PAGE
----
When women see images of extremely thin women, their body image may suffer as a result. Their poor body image can develop into an eating disorder. A handful of governments took action to try to stop models who have BMIs below a specific number from working and/or require a warning on photoshopped images (that modify models to make them appear thinner). The Authors of this article (“Authors”) created a term to apply to this newly developing area of law: Body Image Law. The Authors argue that there are some areas in which the actions that governments took in Body Image Law may be lacking: insufficient sanctions in some jurisdictions, using BMI solely to assess models’ fitness to work and a failure to address: (i) the tiny sample sizes that fashion designers provide to models to wear and (ii) using the term ‘plus size’ beside images of certain models. This is the first scholarly article known to the Authors to create a term that applies to this newly developing area of law.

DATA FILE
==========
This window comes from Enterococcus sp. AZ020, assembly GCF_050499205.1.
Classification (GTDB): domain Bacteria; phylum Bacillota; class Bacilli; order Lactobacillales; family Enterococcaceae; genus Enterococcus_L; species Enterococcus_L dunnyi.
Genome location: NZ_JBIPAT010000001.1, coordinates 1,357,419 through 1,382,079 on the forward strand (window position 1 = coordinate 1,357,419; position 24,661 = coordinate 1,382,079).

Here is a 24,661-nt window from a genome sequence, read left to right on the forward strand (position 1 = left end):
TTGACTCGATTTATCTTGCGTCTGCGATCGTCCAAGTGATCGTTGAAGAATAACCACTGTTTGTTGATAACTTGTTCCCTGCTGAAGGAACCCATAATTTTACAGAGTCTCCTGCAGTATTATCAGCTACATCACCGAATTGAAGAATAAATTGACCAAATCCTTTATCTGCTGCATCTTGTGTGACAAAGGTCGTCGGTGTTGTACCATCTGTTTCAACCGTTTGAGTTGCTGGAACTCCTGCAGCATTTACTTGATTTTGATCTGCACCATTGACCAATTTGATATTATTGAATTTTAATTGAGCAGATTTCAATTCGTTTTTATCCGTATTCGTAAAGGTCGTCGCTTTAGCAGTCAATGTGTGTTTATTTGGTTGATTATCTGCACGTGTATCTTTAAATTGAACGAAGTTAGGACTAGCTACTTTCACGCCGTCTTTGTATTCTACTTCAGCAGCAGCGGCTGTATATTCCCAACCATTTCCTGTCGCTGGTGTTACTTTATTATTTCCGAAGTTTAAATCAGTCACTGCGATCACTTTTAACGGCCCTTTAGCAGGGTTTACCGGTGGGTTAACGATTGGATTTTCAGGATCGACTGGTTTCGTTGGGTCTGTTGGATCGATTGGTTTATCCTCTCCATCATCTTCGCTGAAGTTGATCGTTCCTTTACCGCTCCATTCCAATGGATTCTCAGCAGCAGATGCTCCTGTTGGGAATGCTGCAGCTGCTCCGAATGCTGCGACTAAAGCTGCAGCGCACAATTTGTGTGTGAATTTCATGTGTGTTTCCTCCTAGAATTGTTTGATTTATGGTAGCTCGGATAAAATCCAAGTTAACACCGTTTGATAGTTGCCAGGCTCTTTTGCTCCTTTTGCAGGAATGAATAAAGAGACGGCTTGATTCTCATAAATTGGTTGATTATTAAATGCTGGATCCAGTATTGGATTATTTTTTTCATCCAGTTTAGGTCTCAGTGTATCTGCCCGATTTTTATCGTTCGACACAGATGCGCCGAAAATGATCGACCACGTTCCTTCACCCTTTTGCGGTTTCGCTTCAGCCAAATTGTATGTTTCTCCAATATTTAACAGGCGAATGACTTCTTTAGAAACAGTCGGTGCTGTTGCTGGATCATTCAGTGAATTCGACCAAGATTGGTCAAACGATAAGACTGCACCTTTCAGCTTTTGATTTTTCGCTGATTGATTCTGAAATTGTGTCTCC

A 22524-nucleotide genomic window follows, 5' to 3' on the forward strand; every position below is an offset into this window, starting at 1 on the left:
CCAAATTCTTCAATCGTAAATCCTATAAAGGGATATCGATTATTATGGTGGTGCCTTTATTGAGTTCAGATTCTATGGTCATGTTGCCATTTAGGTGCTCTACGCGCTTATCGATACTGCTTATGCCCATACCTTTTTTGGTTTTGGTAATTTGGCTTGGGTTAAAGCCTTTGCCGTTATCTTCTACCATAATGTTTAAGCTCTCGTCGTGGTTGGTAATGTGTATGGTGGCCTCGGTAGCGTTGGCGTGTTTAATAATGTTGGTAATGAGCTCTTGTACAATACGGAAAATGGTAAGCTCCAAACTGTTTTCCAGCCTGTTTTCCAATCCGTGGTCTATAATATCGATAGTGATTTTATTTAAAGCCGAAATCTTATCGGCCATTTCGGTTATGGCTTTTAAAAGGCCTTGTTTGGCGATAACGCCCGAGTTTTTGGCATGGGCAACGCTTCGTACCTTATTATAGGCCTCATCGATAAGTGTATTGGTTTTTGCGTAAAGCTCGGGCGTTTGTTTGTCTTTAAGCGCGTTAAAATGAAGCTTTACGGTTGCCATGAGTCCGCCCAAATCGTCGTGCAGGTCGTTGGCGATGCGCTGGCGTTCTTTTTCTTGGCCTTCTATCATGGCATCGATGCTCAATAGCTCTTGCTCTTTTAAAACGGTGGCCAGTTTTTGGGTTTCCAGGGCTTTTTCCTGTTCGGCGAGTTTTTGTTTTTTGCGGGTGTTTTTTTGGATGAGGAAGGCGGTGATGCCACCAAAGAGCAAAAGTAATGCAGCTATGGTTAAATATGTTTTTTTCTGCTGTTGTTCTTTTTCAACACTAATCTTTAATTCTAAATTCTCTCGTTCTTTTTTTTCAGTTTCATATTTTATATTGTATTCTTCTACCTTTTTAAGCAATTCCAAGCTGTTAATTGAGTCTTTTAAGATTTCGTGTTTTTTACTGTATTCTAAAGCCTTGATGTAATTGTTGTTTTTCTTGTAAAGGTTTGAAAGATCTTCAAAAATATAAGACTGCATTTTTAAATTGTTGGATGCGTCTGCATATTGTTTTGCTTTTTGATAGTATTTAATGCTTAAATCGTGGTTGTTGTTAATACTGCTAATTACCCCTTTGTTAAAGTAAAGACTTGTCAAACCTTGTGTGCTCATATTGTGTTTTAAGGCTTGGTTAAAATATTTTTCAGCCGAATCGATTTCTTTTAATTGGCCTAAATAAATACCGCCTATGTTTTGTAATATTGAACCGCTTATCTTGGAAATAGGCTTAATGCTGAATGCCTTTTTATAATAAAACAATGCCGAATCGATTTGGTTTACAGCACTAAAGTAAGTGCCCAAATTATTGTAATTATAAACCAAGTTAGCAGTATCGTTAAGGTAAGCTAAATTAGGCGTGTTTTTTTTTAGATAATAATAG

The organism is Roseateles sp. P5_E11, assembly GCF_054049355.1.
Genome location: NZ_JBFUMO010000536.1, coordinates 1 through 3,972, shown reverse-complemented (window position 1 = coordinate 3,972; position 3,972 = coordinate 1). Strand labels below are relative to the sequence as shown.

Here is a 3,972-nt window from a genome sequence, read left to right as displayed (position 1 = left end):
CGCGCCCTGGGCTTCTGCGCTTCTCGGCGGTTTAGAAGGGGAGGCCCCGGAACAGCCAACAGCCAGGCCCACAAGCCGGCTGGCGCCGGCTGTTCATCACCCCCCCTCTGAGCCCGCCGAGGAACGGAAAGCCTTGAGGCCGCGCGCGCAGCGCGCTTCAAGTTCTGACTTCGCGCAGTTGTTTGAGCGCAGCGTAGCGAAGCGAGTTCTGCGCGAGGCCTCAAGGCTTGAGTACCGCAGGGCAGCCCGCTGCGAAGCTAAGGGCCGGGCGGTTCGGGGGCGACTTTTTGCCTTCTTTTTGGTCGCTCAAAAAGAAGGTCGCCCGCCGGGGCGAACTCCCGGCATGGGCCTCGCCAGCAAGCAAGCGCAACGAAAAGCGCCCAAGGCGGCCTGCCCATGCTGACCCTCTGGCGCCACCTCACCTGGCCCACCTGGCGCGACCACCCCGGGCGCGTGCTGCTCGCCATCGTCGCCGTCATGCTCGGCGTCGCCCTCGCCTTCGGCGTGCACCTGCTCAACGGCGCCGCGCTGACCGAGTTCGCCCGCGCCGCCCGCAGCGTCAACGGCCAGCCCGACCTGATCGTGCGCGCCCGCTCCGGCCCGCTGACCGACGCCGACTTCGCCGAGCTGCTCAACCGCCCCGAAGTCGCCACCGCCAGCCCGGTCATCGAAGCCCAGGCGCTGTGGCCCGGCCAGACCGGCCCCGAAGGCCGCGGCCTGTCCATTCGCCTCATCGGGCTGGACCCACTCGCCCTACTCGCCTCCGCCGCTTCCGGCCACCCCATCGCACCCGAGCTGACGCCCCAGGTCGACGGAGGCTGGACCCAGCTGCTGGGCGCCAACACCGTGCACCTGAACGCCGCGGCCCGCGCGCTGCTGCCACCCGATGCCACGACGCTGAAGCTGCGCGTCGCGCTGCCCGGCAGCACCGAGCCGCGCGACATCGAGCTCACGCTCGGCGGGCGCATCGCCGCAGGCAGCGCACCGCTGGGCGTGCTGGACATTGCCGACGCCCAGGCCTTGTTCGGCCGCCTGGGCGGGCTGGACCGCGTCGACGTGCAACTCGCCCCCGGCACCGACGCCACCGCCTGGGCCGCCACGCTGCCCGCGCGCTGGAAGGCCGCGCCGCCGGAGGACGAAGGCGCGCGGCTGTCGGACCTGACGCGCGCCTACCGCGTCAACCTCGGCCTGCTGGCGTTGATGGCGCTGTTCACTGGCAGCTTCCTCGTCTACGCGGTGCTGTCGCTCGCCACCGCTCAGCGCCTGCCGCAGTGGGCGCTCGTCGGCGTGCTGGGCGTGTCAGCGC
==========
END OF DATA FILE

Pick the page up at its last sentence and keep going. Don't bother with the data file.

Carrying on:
|Journal||University of Notre Dame Australia Law Review|
|Publication status||Published - 2017|